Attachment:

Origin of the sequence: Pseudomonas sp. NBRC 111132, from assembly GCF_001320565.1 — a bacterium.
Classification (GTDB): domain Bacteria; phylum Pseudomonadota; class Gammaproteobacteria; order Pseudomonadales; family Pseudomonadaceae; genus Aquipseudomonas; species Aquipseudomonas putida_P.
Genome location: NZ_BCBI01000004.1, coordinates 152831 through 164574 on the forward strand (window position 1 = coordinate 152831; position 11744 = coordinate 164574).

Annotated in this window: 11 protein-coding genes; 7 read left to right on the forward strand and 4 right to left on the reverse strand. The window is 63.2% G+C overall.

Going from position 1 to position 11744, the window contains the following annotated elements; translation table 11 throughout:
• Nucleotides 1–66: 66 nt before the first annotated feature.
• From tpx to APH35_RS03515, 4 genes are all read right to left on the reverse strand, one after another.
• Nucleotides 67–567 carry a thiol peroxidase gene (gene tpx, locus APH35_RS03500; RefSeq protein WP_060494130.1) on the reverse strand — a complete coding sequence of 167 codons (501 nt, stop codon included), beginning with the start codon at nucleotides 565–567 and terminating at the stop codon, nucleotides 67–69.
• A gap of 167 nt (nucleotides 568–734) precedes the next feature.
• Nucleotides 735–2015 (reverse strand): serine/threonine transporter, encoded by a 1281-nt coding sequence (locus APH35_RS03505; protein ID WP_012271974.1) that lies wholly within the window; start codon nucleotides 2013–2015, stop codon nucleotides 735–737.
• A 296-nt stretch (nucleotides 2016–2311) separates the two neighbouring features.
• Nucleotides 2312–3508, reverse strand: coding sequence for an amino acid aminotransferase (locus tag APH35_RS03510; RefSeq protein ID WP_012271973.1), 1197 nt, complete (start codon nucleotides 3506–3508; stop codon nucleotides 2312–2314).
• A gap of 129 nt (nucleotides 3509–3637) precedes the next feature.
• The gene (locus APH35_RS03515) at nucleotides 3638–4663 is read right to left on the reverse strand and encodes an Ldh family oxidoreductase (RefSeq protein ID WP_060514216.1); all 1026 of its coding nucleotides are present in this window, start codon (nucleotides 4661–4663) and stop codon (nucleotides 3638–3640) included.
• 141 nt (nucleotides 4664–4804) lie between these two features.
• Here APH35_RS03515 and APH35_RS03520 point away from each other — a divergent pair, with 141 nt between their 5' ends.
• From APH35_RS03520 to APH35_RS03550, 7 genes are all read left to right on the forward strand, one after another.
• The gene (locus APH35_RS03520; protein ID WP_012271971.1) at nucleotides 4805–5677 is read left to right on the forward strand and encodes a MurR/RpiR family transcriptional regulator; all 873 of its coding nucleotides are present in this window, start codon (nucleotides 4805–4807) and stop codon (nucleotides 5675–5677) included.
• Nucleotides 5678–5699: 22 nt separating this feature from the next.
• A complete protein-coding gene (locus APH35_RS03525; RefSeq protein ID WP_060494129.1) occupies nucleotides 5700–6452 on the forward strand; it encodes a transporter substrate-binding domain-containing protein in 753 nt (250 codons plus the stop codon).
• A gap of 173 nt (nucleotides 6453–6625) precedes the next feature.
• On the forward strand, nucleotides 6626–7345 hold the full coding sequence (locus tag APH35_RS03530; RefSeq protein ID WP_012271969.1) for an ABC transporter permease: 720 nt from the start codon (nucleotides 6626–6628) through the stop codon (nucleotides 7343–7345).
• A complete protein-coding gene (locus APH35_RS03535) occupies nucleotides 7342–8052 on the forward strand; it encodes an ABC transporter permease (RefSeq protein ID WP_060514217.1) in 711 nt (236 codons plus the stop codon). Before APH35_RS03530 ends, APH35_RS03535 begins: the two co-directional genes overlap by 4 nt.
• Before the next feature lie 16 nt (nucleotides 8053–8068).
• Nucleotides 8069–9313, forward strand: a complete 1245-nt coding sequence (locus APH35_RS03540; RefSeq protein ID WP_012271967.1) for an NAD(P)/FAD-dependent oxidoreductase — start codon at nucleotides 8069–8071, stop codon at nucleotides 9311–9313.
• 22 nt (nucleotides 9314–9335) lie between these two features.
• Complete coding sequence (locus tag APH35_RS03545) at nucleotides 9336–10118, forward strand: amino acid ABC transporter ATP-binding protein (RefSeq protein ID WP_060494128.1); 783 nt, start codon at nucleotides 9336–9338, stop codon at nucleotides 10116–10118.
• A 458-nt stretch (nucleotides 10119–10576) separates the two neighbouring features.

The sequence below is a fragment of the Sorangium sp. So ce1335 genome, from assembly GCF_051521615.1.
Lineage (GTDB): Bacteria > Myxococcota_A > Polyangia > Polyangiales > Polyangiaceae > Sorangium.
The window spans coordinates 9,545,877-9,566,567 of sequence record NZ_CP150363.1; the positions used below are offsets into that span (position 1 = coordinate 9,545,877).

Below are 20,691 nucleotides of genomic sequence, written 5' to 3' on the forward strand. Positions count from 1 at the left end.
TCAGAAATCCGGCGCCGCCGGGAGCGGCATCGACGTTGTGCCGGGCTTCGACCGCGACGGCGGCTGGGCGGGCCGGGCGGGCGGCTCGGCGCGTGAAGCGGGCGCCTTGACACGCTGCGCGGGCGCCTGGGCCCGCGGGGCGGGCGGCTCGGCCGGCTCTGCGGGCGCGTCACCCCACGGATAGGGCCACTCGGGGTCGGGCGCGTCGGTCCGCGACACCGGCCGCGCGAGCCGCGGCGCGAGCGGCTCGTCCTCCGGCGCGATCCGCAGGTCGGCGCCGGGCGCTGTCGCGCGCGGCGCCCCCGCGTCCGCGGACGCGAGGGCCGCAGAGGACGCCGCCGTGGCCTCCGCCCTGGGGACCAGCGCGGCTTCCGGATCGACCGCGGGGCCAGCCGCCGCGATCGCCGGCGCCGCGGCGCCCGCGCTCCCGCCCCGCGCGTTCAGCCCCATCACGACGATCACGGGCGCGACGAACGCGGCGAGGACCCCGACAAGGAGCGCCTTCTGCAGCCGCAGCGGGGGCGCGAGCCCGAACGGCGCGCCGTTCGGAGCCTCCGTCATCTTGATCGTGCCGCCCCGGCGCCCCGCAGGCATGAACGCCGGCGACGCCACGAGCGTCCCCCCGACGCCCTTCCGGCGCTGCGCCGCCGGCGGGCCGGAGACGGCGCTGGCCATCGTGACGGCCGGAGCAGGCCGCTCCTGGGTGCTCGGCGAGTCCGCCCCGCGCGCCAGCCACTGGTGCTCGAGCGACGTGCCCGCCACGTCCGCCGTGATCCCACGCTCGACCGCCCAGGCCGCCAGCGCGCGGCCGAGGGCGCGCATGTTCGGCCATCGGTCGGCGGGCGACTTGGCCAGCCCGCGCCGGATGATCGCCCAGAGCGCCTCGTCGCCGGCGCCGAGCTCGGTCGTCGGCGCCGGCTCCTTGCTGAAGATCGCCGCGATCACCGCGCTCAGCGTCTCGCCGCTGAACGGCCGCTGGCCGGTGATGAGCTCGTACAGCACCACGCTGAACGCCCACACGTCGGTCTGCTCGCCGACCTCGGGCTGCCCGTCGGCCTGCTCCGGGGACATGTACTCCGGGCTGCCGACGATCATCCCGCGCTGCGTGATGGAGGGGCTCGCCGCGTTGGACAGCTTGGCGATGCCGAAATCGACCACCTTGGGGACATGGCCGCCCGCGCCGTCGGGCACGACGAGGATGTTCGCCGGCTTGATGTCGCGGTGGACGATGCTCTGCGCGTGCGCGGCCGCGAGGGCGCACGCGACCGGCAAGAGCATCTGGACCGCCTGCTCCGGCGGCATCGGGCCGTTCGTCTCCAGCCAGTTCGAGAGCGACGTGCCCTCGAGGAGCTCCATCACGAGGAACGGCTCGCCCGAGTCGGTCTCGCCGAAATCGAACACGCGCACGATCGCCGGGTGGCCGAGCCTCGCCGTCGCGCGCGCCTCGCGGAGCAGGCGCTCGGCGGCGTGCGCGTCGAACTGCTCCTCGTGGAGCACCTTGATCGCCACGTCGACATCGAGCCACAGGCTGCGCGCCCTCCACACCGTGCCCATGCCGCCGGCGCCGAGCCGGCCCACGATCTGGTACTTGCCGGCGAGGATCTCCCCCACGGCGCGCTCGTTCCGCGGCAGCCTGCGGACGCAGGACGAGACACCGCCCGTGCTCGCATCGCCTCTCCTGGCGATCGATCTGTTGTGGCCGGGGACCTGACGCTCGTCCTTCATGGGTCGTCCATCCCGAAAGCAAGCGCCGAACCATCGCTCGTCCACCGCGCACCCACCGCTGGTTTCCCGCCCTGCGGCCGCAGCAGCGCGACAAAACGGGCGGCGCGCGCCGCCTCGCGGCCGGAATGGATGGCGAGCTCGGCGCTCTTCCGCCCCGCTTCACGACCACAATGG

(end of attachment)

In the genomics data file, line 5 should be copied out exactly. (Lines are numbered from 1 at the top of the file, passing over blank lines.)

Going from position 1 to position 11744, the window contains the following annotated elements; translation table 11 throughout: